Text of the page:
low shelf, gets into a sitting position, grabs a red teether
with four protruding textured surfaces, and puts the toy
into her mouth.
"Oh, you put one end into your mouth," says Mrs.
W. "Does it feel bumpy?"
The infant removes the teether from her mouth,
looks at Mrs. W., and examines carefully the different
textures with her eyes and hands. Again, she puts the
teether into her mouth.
"Now you put another end into your mouth,"
responds Mrs. W. "I bet it doesn't feel the same, does it?"
The infant glances at a hard covered book on the
floor and drops the toy from her mouth. She opens the
book and finds an interesting page with familiar pictures.
"Bah-bah," she smiles as she points with a finger to
something on the page.
"I see," replies Mrs. W. "You're looking at a boy
who's playing with a leaf in a puddle."
Mrs. W. scoots over to the infant and points to other
pictures in the book. The mutual interaction between the
two--pointing and responding, smiling, and talking-continues over the next several minutes.
In contrast, Mrs. Y., the other caregiver in the room,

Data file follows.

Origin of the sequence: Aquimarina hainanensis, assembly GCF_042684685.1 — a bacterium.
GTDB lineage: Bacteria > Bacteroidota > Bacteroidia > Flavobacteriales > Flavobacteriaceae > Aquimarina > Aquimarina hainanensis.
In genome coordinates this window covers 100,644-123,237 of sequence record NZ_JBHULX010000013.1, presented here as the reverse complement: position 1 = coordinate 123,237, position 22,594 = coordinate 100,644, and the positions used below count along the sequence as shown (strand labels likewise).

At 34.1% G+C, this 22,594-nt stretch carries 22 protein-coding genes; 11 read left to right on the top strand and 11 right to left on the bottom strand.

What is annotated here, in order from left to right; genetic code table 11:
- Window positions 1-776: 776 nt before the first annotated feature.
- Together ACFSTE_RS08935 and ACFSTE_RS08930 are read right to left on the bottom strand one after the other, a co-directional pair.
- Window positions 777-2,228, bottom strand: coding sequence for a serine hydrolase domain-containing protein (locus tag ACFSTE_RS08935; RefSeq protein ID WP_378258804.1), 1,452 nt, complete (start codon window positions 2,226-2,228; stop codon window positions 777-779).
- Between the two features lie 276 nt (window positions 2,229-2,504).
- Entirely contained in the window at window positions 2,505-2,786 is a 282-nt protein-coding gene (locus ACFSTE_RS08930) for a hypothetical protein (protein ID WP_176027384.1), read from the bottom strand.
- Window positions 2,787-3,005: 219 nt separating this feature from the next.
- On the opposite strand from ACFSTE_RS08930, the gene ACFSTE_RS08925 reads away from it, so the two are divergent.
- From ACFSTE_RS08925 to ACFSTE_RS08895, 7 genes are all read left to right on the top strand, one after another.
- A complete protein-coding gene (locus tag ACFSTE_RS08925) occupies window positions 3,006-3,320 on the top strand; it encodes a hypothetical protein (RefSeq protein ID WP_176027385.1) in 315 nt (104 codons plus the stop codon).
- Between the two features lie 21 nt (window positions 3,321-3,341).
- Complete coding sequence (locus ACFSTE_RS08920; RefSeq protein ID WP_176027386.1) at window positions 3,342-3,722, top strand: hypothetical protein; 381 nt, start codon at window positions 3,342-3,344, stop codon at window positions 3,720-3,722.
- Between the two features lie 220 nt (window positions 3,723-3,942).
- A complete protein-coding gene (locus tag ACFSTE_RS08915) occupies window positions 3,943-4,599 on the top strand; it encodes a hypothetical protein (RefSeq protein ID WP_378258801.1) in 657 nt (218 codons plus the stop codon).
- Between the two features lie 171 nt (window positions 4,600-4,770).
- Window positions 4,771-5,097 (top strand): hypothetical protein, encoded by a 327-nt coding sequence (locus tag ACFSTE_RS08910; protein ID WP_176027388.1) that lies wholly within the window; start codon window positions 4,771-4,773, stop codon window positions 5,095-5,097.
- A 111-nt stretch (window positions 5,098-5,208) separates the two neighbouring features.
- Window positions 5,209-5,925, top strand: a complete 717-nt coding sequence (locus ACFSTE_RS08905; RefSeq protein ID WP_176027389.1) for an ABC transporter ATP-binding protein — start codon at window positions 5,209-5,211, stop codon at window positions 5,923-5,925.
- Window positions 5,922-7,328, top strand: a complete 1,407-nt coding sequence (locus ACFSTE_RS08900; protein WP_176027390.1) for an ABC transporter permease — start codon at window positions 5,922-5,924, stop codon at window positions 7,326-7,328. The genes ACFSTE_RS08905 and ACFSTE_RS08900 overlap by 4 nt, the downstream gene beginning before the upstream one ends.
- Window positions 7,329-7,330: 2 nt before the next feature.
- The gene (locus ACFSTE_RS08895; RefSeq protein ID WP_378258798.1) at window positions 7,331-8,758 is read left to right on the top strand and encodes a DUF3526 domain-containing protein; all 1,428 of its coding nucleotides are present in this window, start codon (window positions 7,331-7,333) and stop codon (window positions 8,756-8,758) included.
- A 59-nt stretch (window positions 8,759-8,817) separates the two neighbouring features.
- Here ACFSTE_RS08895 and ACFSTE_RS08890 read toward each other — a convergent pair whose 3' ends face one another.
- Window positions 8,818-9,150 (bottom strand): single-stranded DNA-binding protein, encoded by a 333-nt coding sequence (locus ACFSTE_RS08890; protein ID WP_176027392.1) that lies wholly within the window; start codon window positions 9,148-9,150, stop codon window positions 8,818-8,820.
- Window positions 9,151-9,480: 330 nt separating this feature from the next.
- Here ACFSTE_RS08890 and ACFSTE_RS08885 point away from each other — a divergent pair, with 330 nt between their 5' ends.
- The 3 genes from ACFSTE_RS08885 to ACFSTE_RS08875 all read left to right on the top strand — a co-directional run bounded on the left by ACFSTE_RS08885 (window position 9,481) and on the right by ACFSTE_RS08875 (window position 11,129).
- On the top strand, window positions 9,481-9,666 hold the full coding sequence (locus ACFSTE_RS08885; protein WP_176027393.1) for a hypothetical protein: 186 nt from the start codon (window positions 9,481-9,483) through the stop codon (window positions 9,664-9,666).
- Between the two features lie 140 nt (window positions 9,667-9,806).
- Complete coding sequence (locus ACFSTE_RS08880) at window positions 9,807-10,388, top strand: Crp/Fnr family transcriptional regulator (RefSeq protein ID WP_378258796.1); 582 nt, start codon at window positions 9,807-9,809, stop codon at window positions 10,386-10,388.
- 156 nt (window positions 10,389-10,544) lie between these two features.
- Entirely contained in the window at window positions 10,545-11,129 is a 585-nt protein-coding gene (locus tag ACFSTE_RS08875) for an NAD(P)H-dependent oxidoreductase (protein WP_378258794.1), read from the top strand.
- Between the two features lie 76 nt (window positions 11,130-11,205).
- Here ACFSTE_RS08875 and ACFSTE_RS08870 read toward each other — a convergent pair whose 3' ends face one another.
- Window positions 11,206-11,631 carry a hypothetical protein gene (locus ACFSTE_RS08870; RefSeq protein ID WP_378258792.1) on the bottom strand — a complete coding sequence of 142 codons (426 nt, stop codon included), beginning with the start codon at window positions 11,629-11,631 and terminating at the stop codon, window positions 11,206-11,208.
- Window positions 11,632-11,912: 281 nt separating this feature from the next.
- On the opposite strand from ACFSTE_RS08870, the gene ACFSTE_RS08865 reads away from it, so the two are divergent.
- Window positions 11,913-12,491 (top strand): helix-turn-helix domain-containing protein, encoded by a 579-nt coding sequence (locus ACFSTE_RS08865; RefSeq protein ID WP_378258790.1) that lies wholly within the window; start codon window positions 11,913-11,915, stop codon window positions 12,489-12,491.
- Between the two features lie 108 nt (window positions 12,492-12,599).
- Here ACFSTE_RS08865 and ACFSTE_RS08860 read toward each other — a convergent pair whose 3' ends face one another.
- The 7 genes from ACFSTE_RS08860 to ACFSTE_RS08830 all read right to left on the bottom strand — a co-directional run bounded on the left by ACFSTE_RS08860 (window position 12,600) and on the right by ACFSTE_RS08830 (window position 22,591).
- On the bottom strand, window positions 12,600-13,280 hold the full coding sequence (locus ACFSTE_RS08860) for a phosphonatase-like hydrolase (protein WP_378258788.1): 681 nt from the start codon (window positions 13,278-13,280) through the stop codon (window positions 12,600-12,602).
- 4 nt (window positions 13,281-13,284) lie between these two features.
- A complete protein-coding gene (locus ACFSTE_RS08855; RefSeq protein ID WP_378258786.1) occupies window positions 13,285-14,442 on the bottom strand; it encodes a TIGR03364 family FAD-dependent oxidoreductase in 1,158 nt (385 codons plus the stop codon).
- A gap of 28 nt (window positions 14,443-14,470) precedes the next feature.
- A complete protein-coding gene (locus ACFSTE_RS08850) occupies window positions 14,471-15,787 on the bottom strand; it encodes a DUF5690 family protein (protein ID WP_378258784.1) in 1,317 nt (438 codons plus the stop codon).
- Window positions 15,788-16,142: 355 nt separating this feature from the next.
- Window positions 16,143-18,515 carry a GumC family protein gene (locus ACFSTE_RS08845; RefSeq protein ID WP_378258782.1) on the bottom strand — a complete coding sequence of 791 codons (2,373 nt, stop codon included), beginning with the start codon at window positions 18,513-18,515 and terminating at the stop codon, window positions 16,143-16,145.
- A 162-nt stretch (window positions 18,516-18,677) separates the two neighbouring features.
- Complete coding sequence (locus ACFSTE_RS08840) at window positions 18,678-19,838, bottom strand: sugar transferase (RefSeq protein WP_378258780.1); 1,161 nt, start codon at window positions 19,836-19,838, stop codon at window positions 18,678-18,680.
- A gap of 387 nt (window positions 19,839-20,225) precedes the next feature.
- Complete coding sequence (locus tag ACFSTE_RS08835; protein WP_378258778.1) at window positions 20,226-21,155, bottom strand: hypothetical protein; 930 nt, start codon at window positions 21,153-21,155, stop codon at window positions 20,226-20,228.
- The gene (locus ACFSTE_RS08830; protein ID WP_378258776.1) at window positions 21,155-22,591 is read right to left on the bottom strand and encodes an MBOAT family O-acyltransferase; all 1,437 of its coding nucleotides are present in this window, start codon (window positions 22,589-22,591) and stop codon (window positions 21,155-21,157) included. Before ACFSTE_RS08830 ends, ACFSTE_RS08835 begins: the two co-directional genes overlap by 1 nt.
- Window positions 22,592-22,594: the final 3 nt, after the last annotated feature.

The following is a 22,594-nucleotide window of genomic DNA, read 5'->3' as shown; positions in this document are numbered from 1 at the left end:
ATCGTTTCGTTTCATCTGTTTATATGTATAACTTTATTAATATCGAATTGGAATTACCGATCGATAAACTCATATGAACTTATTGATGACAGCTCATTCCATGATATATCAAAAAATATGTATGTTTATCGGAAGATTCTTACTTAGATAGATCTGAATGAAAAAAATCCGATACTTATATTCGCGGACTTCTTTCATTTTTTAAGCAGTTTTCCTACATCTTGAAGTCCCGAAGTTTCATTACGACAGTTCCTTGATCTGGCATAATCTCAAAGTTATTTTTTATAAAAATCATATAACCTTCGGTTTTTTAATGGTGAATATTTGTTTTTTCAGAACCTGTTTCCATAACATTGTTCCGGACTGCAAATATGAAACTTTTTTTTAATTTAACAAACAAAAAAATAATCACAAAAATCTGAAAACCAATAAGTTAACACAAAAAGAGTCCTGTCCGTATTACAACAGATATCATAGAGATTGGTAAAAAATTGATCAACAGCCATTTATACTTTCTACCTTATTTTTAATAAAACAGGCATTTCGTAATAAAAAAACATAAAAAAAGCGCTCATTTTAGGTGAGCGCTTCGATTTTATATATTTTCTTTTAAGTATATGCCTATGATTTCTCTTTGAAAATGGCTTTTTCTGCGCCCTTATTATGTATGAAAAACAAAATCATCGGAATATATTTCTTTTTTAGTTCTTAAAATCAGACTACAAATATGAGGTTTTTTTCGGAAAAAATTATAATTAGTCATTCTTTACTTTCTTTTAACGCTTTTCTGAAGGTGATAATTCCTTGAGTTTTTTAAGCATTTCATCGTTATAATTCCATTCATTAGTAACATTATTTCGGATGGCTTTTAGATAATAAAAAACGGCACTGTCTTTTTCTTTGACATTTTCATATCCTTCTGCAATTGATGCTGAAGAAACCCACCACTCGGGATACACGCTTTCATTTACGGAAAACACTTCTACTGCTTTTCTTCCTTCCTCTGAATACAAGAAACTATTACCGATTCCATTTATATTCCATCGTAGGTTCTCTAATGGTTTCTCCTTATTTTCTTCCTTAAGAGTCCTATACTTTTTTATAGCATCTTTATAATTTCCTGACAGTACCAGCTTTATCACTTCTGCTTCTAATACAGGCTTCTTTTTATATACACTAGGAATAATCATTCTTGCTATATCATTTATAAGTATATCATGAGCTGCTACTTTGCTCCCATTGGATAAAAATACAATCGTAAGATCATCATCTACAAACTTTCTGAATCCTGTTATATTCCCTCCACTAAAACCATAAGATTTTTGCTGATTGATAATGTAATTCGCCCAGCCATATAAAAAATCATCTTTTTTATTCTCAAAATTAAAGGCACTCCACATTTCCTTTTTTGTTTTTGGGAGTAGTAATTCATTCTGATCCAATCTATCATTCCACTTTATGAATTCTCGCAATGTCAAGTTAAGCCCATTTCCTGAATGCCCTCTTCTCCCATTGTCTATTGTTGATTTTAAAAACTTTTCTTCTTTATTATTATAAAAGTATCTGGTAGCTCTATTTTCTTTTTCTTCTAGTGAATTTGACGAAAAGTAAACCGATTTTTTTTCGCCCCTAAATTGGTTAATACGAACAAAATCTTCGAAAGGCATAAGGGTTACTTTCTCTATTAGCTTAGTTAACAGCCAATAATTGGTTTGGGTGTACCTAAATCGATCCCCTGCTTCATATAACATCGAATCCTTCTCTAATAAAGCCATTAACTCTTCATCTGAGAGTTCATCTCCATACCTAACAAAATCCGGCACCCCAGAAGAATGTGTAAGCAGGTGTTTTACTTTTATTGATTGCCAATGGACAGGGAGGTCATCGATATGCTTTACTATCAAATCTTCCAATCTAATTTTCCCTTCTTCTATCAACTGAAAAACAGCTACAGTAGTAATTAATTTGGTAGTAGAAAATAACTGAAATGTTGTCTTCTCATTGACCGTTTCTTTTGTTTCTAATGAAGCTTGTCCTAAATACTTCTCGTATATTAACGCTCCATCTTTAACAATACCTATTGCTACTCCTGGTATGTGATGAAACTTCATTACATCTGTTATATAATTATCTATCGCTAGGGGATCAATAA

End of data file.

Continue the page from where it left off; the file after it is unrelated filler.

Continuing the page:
sits in one spot. Although she keeps a watchful eye on the
infants and performs her caregiving responsibilities, she
rarely initiates or responds to their social overtures.
Professionalism in the context of early care and
education has received considerable attention in recent
years. Children as well as professional caregivers benefit
from increased interest in professionalism. It involves the
Professionalism in early care and education
1082-3301/97/0600-0261512.50/09 1997 Human Sciences Press, Inc.
includes common threads that differentiate the field from
other occupations. A number of articles has been written
on the subject (Bredekamp & Willer, 1993; Willer,
1994). The following discussion is not meant to duplicate
previous efforts in defining the parameters of professionalism in early care and education. Instead, professionalism is discussed in the context of required caregiving
beliefs and practices in working with infants and toddlers. Professional caregivers' shared set of beliefs and
practices transcends the level of education and experience they possess and the types of care they provide.
Adherence to the common threads requires constant,
ongoing professional development.
Specialized Knowledge of Children's Development
Professional caregivers in early care and education
share a common base of knowledge of children's development during the first few years of life. It involves an
awareness of the uniqueness of individual children who
follow the same sequence of stages but at their own rates.
Knowledge of children's development provides guidance